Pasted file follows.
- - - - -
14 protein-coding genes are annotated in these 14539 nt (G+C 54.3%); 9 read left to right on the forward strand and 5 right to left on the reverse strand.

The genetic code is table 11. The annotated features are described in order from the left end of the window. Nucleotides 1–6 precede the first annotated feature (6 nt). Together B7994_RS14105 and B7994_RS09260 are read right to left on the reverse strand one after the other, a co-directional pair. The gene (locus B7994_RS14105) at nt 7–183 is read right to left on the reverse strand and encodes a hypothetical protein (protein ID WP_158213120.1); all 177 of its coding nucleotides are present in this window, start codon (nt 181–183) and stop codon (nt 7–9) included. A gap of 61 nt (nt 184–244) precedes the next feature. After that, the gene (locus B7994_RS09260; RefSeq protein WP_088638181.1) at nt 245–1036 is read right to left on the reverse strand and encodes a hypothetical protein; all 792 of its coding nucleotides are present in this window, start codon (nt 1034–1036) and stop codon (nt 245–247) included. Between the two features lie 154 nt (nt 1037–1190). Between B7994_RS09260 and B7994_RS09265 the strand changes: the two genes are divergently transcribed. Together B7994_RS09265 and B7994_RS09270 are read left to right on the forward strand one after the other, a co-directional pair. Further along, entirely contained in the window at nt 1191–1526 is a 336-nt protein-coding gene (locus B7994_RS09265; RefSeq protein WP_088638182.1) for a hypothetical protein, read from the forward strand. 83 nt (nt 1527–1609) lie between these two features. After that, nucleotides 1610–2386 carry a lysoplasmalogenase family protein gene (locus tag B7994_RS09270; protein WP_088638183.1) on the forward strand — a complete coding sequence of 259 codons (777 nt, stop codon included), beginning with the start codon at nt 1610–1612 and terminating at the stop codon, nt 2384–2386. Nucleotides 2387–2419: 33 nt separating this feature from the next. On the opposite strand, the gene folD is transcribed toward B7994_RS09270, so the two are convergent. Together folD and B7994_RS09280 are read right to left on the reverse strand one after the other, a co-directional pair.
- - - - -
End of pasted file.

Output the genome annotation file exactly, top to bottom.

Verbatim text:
14 protein-coding genes are annotated in these 14539 nt (G+C 54.3%); 9 read left to right on the forward strand and 5 right to left on the reverse strand.

The genetic code is table 11. The annotated features are described in order from the left end of the window. Nucleotides 1–6 precede the first annotated feature (6 nt). Together B7994_RS14105 and B7994_RS09260 are read right to left on the reverse strand one after the other, a co-directional pair. The gene (locus B7994_RS14105) at nt 7–183 is read right to left on the reverse strand and encodes a hypothetical protein (protein ID WP_158213120.1); all 177 of its coding nucleotides are present in this window, start codon (nt 181–183) and stop codon (nt 7–9) included. A gap of 61 nt (nt 184–244) precedes the next feature. After that, the gene (locus B7994_RS09260; RefSeq protein WP_088638181.1) at nt 245–1036 is read right to left on the reverse strand and encodes a hypothetical protein; all 792 of its coding nucleotides are present in this window, start codon (nt 1034–1036) and stop codon (nt 245–247) included. Between the two features lie 154 nt (nt 1037–1190). Between B7994_RS09260 and B7994_RS09265 the strand changes: the two genes are divergently transcribed. Together B7994_RS09265 and B7994_RS09270 are read left to right on the forward strand one after the other, a co-directional pair. Further along, entirely contained in the window at nt 1191–1526 is a 336-nt protein-coding gene (locus B7994_RS09265; RefSeq protein WP_088638182.1) for a hypothetical protein, read from the forward strand. 83 nt (nt 1527–1609) lie between these two features. After that, nucleotides 1610–2386 carry a lysoplasmalogenase family protein gene (locus tag B7994_RS09270; protein WP_088638183.1) on the forward strand — a complete coding sequence of 259 codons (777 nt, stop codon included), beginning with the start codon at nt 1610–1612 and terminating at the stop codon, nt 2384–2386. Nucleotides 2387–2419: 33 nt separating this feature from the next. On the opposite strand, the gene folD is transcribed toward B7994_RS09270, so the two are convergent. Together folD and B7994_RS09280 are read right to left on the reverse strand one after the other, a co-directional pair.